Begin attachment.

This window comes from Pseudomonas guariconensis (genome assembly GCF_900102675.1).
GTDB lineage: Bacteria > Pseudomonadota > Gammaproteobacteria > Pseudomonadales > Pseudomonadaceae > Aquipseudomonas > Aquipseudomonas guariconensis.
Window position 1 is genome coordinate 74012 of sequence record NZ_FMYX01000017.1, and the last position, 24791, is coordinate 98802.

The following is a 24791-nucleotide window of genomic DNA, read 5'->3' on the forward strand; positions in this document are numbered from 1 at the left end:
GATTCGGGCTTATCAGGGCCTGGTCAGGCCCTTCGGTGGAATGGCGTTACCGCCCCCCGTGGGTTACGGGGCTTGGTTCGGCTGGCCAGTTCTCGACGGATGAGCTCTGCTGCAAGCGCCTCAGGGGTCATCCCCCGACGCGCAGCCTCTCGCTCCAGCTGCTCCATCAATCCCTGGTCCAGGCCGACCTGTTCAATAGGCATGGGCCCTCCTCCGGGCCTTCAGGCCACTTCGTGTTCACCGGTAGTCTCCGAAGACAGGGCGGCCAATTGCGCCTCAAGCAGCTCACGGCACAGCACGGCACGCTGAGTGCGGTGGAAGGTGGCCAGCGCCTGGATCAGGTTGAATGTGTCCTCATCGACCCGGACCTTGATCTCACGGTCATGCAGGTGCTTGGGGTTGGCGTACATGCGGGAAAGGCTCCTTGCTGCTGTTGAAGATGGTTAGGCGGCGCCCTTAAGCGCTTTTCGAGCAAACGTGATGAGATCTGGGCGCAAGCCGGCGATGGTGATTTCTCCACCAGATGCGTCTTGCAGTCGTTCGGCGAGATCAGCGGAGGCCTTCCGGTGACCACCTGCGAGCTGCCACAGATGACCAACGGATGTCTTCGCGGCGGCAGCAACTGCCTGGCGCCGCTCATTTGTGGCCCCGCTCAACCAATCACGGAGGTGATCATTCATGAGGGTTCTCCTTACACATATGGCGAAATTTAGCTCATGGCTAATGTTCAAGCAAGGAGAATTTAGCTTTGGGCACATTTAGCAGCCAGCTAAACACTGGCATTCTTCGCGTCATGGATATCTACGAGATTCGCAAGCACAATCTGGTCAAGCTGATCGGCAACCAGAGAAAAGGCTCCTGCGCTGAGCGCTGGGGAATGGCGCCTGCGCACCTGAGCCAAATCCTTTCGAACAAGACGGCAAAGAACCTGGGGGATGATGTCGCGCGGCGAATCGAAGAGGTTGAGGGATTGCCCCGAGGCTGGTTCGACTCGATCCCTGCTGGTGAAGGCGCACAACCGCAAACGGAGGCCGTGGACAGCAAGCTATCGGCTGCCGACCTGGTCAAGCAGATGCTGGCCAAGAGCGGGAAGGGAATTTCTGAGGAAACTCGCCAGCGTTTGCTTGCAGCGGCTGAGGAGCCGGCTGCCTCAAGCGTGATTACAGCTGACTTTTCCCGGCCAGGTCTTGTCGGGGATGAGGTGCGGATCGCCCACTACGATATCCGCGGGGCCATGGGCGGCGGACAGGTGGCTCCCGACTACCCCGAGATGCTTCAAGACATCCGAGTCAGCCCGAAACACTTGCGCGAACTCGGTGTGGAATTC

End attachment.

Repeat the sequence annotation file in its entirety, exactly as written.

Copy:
This window comes from Pseudomonas guariconensis (genome assembly GCF_900102675.1).
GTDB lineage: Bacteria > Pseudomonadota > Gammaproteobacteria > Pseudomonadales > Pseudomonadaceae > Aquipseudomonas > Aquipseudomonas guariconensis.
Window position 1 is genome coordinate 74012 of sequence record NZ_FMYX01000017.1, and the last position, 24791, is coordinate 98802.

The following is a 24791-nucleotide window of genomic DNA, read 5'->3' on the forward strand; positions in this document are numbered from 1 at the left end:
GATTCGGGCTTATCAGGGCCTGGTCAGGCCCTTCGGTGGAATGGCGTTACCGCCCCCCGTGGGTTACGGGGCTTGGTTCGGCTGGCCAGTTCTCGACGGATGAGCTCTGCTGCAAGCGCCTCAGGGGTCATCCCCCGACGCGCAGCCTCTCGCTCCAGCTGCTCCATCAATCCCTGGTCCAGGCCGACCTGTTCAATAGGCATGGGCCCTCCTCCGGGCCTTCAGGCCACTTCGTGTTCACCGGTAGTCTCCGAAGACAGGGCGGCCAATTGCGCCTCAAGCAGCTCACGGCACAGCACGGCACGCTGAGTGCGGTGGAAGGTGGCCAGCGCCTGGATCAGGTTGAATGTGTCCTCATCGACCCGGACCTTGATCTCACGGTCATGCAGGTGCTTGGGGTTGGCGTACATGCGGGAAAGGCTCCTTGCTGCTGTTGAAGATGGTTAGGCGGCGCCCTTAAGCGCTTTTCGAGCAAACGTGATGAGATCTGGGCGCAAGCCGGCGATGGTGATTTCTCCACCAGATGCGTCTTGCAGTCGTTCGGCGAGATCAGCGGAGGCCTTCCGGTGACCACCTGCGAGCTGCCACAGATGACCAACGGATGTCTTCGCGGCGGCAGCAACTGCCTGGCGCCGCTCATTTGTGGCCCCGCTCAACCAATCACGGAGGTGATCATTCATGAGGGTTCTCCTTACACATATGGCGAAATTTAGCTCATGGCTAATGTTCAAGCAAGGAGAATTTAGCTTTGGGCACATTTAGCAGCCAGCTAAACACTGGCATTCTTCGCGTCATGGATATCTACGAGATTCGCAAGCACAATCTGGTCAAGCTGATCGGCAACCAGAGAAAAGGCTCCTGCGCTGAGCGCTGGGGAATGGCGCCTGCGCACCTGAGCCAAATCCTTTCGAACAAGACGGCAAAGAACCTGGGGGATGATGTCGCGCGGCGAATCGAAGAGGTTGAGGGATTGCCCCGAGGCTGGTTCGACTCGATCCCTGCTGGTGAAGGCGCACAACCGCAAACGGAGGCCGTGGACAGCAAGCTATCGGCTGCCGACCTGGTCAAGCAGATGCTGGCCAAGAGCGGGAAGGGAATTTCTGAGGAAACTCGCCAGCGTTTGCTTGCAGCGGCTGAGGAGCCGGCTGCCTCAAGCGTGATTACAGCTGACTTTTCCCGGCCAGGTCTTGTCGGGGATGAGGTGCGGATCGCCCACTACGATATCCGCGGGGCCATGGGCGGCGGACAGGTGGCTCCCGACTACCCCGAGATGCTTCAAGACATCCGAGTCAGCCCGAAACACTTGCGCGAACTCGGTGTGGAATTC